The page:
Democratising Creativity & Culture – Meet The Producers

Following on from the success of its Midsummer online festival in June, the West Midlands Culture Response Unit (WMCRU), have commissioned West Midlands Weekenders; a brand-new series of events to showcase the diversity and innovation of the region’s arts. The previous two Weekenders took part over late August and September and featured organisations such as Friction Arts, Ex Cathedra, Sonia Sabri Company, Motionhouse and the CBSO’s centenary celebration. 

On Saturday 26 September, the trio of events will culminate with a West Midlands Weekender which takes on the theme of Democratising Creativity and Culture. Aiming to celebrate and platform some of the region’s young creatives exploring all things arts, culture and heritage, the event is being organised by three regional young producers: Aksana Khan, Diandra McCalla, and Paige Jackson.

The team met whilst on the Beatfreeks producing programme Southside Producers and have diverse backgrounds in the arts and heritage sectors ranging from education, community outreach, contemporary dance as well producing small to large scale projects.  

“I was approached [by WMCRU],” says Paige. “As I trained with Aksana and Diandra, it was really important for me to ensure that I’m supporting fellow producers, particularly at a time when people are being furloughed or have lost work. We’ve had very different backgrounds and we’ve gone on to do in some cases, some very different things as producers but essentially, it’s our values and our ethos that tie us together. Community arts and culture, cultural expression, platforming and making sure that there’s representation of systemically marginalised individuals and communities. Whether that’s neurodiversity, sexuality, ethnicity, culture.”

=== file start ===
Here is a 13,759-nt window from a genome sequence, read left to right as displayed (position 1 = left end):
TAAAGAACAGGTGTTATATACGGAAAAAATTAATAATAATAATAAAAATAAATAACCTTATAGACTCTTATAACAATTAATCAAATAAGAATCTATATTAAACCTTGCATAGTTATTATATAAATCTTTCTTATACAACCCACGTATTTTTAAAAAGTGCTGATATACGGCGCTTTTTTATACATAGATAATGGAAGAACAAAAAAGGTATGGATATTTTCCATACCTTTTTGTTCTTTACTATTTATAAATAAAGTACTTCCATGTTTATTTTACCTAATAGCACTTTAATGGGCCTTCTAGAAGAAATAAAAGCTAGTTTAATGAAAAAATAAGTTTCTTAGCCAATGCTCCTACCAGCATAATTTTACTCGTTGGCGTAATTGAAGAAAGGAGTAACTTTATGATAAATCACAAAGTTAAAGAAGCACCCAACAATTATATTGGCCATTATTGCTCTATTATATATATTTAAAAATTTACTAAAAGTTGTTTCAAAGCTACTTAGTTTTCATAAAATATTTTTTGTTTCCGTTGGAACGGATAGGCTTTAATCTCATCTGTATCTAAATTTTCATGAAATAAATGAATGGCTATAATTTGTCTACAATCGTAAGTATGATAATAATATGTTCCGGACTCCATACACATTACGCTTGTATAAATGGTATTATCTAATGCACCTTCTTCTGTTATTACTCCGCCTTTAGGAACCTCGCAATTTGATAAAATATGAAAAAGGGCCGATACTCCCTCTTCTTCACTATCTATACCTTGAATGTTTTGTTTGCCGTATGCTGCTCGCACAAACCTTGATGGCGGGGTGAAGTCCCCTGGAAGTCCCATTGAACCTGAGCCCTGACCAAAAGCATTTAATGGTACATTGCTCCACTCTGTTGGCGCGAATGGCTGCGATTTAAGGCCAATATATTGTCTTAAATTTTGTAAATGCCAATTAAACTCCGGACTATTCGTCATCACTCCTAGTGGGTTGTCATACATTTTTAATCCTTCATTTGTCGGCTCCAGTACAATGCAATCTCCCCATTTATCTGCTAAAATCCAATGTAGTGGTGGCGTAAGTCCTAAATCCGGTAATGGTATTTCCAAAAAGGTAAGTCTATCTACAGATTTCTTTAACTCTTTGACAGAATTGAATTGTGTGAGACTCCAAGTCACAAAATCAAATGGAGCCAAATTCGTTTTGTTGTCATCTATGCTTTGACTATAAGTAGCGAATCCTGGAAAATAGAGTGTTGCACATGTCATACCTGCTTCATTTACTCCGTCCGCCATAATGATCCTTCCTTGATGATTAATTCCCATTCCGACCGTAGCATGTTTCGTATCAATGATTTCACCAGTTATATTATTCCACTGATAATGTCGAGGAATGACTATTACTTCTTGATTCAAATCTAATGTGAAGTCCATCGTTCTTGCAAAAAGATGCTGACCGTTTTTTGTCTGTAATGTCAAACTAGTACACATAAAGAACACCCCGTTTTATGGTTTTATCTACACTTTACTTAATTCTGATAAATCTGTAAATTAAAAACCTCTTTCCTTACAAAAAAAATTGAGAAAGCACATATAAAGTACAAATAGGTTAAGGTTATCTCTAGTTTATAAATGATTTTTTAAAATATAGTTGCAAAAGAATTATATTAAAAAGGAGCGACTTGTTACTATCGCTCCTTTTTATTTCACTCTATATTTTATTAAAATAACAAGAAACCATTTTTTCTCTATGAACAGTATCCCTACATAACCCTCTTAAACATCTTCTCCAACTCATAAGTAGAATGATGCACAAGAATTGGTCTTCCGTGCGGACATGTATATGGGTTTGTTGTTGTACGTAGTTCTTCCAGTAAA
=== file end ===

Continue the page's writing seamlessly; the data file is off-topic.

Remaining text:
The team is keen that the event is democratic behind the scenes as well as in its content.  

Aksana says: “For me, the theme itself isn’t just about the content, it’s also about the process that we have behind it. Before we started officially working together, we did a document of what our boundaries were and what we valued as a team and I think it’s really important to start off with the right intentions and really hold that in your spirit before you get going on something. I think when you have that it really does carry you on.” 

Democratising Creativity and Culture will feature four new commissions and work from 11 individuals and five organisations and will include artforms such as spoken word, documentary films, dance, textiles, poetry, drag, stand-up, podcasts and DJ sets. A range of subjects will be explored in these creative works including Black Lives Matter, colourism, mental health, effects of COVID in relation to technology, Black British women in media and issues for young people in the arts industry. 

“I think 2020 is the year for people’s voices to really be heard in ways that they hadn’t been before and I hope that our programming reflects that and gives a platform for people that aren’t necessarily on your main stages or programmed by the status quo organisations” says Diandra. 

Aksana adds: “I would hope it’s not the usual, and that the audience won’t expect the usual things that they would have seen had it been non-COVID and if they were to go to the local arts venue or theatre. I hope that they see new faces and I hope that they will come away thinking differently about things as well.”  

To curate the Weekender content, the trio gave an open call-out to West Midlands creatives and had over 70 applicants from around the region. Representation of the West Midlands as a whole in their programming was something the team were keen to ensure.